Summary: Expository sermon dealing with a reqest from Jesus’ enemies and a request from Jesus’ friends. Movie clip from "Broken Down Palace" used in the call for a response to Jesus’ sacrifice for us.
Two Request Concerning Jesus
Fortifying the Foundations # 43
We find in our text this morning two requests brought to Pilate when Jesus died on the cross. The first (in verse 31) was a request made by Jesus’ enemies. The second (in verses 38 & 39) was made by Jesus’ friends. Both came from members of the Sanhedrin. But they stand in stark contrast to one another. One side wants Jesus’ legs brutally broken. The other side wants the opportunity to give him an honorable burial. Here before us are two companies of people who have made firm decisions concerning Christ crucified.
There is something about the cross of Calvary that ultimately brings people to one side or the other. In Matt 12:30 Jesus said, "He who is not with me is against me, and he who does not gather with me scatters.” I have met many people who want to take a neutral position concerning Christ. They would give him a bit of honor to console his followers. They would acknowledge him as a good man or perhaps even a prophet. But they refuse to bow to him as King of Kings and Lord of Lords. They refuse to acknowledge his atoning death as the only way of salvation. Their position is politically correct as far as the world is concerned but diabolically opposed to the kingdom of God. Christ has come. He has laid down his life on the cross as a sacrifice for sin. And since he has come there can be no neutral position concerning him. To be exposed to the gospel is to be called to a decision that establishes one’s eternal destiny before God. Here are two camps at the cross of Christ. One is set against him. The other is set for him. Even as Simeon had prophesied when he took the baby, Jesus, in his arms and said to Mary, Luke 2:34-35, “This child is destined to cause the falling and rising of many in Israel, and to be a sign that will be spoken against, so that the thoughts of many hearts will be revealed. And a sword will pierce your own soul too." The thoughts of many hearts were revealed that day Jesus suffered on the cross. The thoughts of hearts continue to be revealed wherever and whenever the story of that suffering is preached.
I. The first request came to Pilate from the Jewish leaders who had insisted upon Jesus’ crucifixion (verses 31-37).
Their stated concern was for ceremonial purity during the Passover. They did not want the bodies left upon the cross during the Sabbath. By the letter of the law they were right. For Deut 21:22-23 says, “If a man guilty of a capital offense is put to death and his body is hung on a tree, you must not leave his body on the tree overnight. Be sure to bury him that same day, because anyone who is hung on a tree is under God’s curse. You must not desecrate the land the LORD your God is giving you as an inheritance.”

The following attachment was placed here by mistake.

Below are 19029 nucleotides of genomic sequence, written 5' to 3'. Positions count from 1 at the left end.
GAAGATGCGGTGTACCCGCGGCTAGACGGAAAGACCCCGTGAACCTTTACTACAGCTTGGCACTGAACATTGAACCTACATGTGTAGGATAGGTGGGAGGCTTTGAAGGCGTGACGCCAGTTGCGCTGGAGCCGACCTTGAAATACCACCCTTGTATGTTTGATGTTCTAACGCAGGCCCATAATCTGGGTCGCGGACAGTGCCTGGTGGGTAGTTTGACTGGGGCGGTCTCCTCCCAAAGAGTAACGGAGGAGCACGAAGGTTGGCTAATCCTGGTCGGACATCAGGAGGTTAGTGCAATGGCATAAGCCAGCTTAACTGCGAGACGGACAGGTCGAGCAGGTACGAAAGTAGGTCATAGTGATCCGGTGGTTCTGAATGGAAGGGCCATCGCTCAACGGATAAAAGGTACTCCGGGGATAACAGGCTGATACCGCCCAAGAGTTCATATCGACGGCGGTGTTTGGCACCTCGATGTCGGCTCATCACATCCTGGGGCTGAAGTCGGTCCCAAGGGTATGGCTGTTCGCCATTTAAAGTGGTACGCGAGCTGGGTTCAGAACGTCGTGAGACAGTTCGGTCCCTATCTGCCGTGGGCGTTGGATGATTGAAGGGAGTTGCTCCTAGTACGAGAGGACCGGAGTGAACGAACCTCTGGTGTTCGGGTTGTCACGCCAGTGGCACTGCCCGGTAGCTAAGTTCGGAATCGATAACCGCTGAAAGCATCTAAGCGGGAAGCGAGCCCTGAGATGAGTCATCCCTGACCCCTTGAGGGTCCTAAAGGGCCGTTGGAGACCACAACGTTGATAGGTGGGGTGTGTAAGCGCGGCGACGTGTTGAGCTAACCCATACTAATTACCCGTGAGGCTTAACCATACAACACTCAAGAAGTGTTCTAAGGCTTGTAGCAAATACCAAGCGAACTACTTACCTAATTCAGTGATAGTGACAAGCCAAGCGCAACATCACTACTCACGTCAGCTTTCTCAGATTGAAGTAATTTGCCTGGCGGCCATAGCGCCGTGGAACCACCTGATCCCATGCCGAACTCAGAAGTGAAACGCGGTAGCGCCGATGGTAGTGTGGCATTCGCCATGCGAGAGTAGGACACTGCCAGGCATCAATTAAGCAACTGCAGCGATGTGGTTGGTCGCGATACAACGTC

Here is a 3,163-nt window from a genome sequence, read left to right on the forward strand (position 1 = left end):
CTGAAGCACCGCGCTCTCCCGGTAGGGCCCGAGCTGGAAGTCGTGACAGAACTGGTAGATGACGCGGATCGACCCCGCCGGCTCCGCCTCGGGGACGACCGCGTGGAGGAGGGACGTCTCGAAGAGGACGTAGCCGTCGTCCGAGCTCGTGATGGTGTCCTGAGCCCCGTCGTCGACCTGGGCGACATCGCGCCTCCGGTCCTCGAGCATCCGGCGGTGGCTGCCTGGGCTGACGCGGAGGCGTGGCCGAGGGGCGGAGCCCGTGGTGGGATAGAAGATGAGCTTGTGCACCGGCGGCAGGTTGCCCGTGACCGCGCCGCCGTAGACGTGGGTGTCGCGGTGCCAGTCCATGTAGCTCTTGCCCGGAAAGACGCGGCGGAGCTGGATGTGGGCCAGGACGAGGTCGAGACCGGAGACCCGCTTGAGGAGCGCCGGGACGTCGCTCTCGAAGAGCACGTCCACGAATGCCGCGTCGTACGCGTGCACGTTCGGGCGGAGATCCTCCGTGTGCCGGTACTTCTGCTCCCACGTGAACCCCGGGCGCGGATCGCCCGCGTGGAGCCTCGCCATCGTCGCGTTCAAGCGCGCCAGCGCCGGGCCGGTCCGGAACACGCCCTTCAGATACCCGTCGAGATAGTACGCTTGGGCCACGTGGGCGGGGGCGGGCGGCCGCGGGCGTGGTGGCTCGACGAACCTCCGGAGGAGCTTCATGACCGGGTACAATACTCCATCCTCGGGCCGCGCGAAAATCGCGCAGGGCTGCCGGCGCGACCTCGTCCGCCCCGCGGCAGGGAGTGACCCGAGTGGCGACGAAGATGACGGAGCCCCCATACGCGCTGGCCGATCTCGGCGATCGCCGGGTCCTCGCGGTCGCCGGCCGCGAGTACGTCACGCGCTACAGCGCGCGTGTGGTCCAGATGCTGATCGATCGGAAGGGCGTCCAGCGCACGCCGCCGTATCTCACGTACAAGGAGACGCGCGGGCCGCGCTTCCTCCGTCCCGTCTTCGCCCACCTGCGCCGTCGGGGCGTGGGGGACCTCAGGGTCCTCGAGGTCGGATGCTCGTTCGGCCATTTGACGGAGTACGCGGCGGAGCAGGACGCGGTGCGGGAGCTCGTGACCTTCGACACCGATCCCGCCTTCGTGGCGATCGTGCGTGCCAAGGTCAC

This verse helps us understand the horror of crucifixion to the typical Jew in Jesus’ day. The Torah, the inspired word of God, had clearly said, “...anyone who is hung on a tree is under God’s curse.” How can the perfectly obedient, spotless Messiah be under God’s curse? He came under God’s curse because of our sin. Until that is realized, we never see the horrific nature of our sin. Without that revelation our sin seems to be little more than a tragic mistake, a simple manifestation of human weakness or poor judgment. It is only when I see Christ crucified on a bloody cross because of my sin that I understand what I have done. My prayer as we examine John’s account of the crucifixion is that every person here will embrace the substitutionary death of Jesus in a personal way. The crucifixion is not just a sentimental story about a good person who died a terrible and unjust death. It is the story of God’s solution for your sin and my sin. Charles Spurgeon tells the story of a French King who heard about the cruelty and abuse toward Jesus from the religious leaders and soldiers and crowd at Calvary. He responded by saying, “I wish I had been there with 10,000 of my soldiers. I would have cut their throats sooner than they should have touched Him.” That arrogant king knew nothing of the real significance of the cross. My dear French King, you were there in the crowd that day. I was there in my sin as well. We all were there and all were guilty. It was for me and you that Jesus prayed, “Father, Forgive them for they know not what they do.” Our sin brought the curse on Jesus. Without knowing that, we do not know the horror of our own sinfulness.